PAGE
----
How Highways Squeezed Taxable Land Out of Cities

Downtown Bridgeport through the years. Images: UConn via  CNU..org
Downtown Bridgeport through the years. Images: UConn via CNU..org

When transportation planners gouged interstate highways through urban areas in the 20th century, they damaged some cities irreparably. One under-appreciated effect was the removal of central city land from the tax rolls.

Thanks to the work of Kristin Floberg, an engineering master’s student at UConn, we can see just how much was lost in Bridgeport, Connecticut [PDF]. Floberg used historical fire insurance maps to inventory every building in downtown Bridgeport before cars came on the scene in 1913. She then compared the land uses to maps of 2013.

Bridgeport, like many cities in Connecticut, is fiscally distressed. The city attempted to declare municipal bankruptcy in 1991, an effort that was blocked by a federal judge.

In retrospect, the decision to ram I-95 and Route 8 right through downtown Bridgeport must be a factor in those troubles, when you look at the enormous amount of taxable land value the downtown area lost to highway infrastructure. Check out this chart based on data Floberg’s research, which was overseen by professor Norm Garrick:

Data: Kristin Floberg, UConn
Data: Kristin Floberg, UConn

So car-centric roads and highways consumed 21 percent of the total land area in downtown, doubling the amount of real estate taken up by road infrastructure.

Floberg also looked at how land uses shifted among structures that remain. There were dramatic changes that further reduced the taxable value of land downtown:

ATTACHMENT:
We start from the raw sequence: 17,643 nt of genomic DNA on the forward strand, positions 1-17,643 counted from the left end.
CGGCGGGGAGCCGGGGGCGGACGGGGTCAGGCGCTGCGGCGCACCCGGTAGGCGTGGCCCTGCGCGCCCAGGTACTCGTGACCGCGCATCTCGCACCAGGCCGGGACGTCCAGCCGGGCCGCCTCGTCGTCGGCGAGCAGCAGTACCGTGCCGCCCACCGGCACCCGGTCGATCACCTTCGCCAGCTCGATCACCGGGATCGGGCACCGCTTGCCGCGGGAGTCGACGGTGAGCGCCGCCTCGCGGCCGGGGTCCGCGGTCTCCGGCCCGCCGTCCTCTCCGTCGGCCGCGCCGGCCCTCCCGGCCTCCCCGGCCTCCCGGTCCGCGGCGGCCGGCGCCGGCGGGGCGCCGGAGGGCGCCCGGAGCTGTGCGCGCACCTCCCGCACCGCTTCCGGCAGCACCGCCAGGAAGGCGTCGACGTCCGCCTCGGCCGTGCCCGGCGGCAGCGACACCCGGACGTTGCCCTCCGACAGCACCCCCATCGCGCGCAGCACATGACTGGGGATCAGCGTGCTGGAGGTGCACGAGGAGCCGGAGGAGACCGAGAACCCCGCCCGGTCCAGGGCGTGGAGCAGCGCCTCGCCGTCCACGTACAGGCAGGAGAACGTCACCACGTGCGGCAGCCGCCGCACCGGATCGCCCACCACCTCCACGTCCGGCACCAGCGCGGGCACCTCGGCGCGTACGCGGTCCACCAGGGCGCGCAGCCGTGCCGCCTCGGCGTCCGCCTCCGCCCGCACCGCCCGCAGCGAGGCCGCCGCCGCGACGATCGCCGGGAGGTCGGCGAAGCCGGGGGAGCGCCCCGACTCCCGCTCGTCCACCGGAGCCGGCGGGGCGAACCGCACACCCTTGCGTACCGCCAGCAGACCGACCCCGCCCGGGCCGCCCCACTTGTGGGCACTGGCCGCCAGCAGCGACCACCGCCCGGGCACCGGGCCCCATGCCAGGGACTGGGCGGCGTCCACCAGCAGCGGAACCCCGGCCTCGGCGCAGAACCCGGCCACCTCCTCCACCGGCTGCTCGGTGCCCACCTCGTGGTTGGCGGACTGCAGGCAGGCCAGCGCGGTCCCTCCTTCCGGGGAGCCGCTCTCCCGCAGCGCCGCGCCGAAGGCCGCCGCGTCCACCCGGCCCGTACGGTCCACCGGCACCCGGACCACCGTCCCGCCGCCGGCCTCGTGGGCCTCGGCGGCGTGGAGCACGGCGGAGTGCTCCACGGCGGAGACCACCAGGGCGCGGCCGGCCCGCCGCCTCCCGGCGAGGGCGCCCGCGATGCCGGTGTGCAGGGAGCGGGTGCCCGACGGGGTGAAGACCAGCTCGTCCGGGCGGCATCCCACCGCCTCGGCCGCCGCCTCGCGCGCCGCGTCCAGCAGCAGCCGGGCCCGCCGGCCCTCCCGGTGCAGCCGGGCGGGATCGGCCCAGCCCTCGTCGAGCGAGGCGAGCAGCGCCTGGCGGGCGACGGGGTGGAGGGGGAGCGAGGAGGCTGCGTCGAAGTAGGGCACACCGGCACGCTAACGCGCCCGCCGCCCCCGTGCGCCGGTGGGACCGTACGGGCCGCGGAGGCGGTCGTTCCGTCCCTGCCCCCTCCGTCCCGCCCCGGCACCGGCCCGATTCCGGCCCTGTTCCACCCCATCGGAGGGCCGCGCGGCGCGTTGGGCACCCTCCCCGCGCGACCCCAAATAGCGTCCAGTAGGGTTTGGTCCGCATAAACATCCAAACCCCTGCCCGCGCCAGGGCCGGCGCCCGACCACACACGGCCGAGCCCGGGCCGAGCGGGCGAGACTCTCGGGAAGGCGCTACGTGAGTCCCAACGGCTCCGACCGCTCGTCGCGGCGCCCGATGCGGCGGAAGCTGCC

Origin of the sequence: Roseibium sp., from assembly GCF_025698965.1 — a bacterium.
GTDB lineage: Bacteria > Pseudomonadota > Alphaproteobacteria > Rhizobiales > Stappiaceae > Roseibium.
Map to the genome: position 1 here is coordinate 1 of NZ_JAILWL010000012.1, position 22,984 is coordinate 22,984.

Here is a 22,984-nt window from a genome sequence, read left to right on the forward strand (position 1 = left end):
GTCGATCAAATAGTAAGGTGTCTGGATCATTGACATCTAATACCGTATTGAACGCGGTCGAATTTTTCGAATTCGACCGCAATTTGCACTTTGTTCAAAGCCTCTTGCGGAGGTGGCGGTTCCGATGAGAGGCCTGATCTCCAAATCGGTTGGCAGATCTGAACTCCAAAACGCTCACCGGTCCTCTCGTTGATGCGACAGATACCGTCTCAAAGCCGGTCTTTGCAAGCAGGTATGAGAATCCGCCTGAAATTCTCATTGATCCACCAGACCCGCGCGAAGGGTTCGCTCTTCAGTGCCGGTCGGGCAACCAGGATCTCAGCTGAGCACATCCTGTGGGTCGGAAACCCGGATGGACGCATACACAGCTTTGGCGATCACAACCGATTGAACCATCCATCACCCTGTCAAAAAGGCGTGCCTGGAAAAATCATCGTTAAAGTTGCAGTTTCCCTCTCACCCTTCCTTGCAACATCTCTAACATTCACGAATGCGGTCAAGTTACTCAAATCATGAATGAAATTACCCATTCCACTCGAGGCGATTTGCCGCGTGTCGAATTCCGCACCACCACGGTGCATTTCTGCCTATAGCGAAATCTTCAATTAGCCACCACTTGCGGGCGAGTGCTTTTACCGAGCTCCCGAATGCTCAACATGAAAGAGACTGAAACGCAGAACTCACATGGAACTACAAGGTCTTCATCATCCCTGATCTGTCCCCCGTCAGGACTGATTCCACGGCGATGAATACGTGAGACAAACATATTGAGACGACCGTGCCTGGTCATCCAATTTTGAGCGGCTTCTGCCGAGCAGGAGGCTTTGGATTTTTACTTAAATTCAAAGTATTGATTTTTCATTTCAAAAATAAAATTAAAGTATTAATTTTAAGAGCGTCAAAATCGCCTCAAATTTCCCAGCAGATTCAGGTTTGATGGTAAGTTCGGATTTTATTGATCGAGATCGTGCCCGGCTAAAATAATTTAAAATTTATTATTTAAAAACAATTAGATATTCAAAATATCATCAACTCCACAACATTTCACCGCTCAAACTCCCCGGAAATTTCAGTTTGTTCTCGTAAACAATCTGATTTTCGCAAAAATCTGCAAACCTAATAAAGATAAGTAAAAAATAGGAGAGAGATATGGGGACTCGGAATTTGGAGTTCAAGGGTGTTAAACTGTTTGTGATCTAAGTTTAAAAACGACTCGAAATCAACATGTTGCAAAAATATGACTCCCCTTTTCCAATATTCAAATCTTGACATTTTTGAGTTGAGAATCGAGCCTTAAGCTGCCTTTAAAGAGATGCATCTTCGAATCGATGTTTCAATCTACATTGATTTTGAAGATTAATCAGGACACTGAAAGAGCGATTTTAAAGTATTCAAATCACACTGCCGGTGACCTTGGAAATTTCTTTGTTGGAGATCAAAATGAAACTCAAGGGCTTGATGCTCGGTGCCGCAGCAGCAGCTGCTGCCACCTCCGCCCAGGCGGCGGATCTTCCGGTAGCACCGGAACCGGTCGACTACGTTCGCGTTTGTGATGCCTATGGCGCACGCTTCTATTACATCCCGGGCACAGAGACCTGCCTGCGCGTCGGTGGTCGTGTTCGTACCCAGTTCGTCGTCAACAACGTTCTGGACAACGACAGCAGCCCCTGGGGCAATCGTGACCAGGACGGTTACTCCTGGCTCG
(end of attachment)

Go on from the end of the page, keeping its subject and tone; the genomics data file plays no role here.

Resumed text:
Data: UConn
Data: UConn

You can see in these before and after 3D renderings how dramatically the form of the city shifted. Green buildings are residential, blue are commercial, purple are industrial, and orange are municipal or tax-free structures.

Land uses in downtown Bridgeport, Connecticut, in 1913. Image: Floberg/UConn

bridgeport after

Of course, aside from the budgetary implications, all of these changes — the added asphalt, the loss of buildings — made downtown much less walkable. Floberg quantifies that as well.

Using the downtown Bridgeport Metro-North train station as the reference point, she cataloged the number of buildings you could walk to in 1913 versus 2013.

Data:
Data: Kristin Floberg/UConn

In short, the number of commercial buildings within a short walk of the train station has fallen nearly 80 percent, the number of residential buildings has fallen 94 percent, while the number of tax exempt buildings has increased 250 percent.

“I think the big thing we took away from it was how much more diversity there was in 1913,” Floberg told Streetsblog. “Now in downtown Bridgeport there are mostly just municipal functions and commercial, and by commercial mostly large office buildings.”

“In 1913, there were so many different types of uses, little mom and pop shops and little factories. It brings so many different people to the city for different purposes.”

ALSO ON STREETSBLOG

Parking Craters Aren’t Just Ugly, They’re a Cancer on Your City’s Downtown

|
Streetsblog’s Parking Madness competition has highlighted the blight that results when large surface parking lots take over a city’s downtown. Even though Rochester, winner of 2014’s Golden Crater, certainly gains bragging rights, all of the competitors have something to worry about: Cumulatively, the past 50 years of building parking have had a debilitating effect on America’s downtowns. […]

Ghost Parcels Show How Urban Highways Squandered Valuable Land

|
Love that Cook County still keeps track of the parcels under the expressways punched through Chicago pic.twitter.com/wcLXNcbZmM — Neil Freeman (@fitnr) September 22, 2015 Here’s a great illustration of how incredibly destructive and wasteful it is to run elevated highways through cities. New York City-based artist and planning consultant Neil Freeman, who grew up in Chicago, […]

Oklahoma DOT Dismisses Highway-to-Street-Grid Proposal in OKC

|
The Oklahoma Department of Transportation has rejected a proposal championed by residents of Oklahoma City to replace a highway segment with an interconnected street grid. Last year, a coalition that includes City Council Member Ed Shadid prevailed on the Federal Highway Administration to compel Oklahoma DOT to consider the consider the highway-street-grid idea, in addition to the […]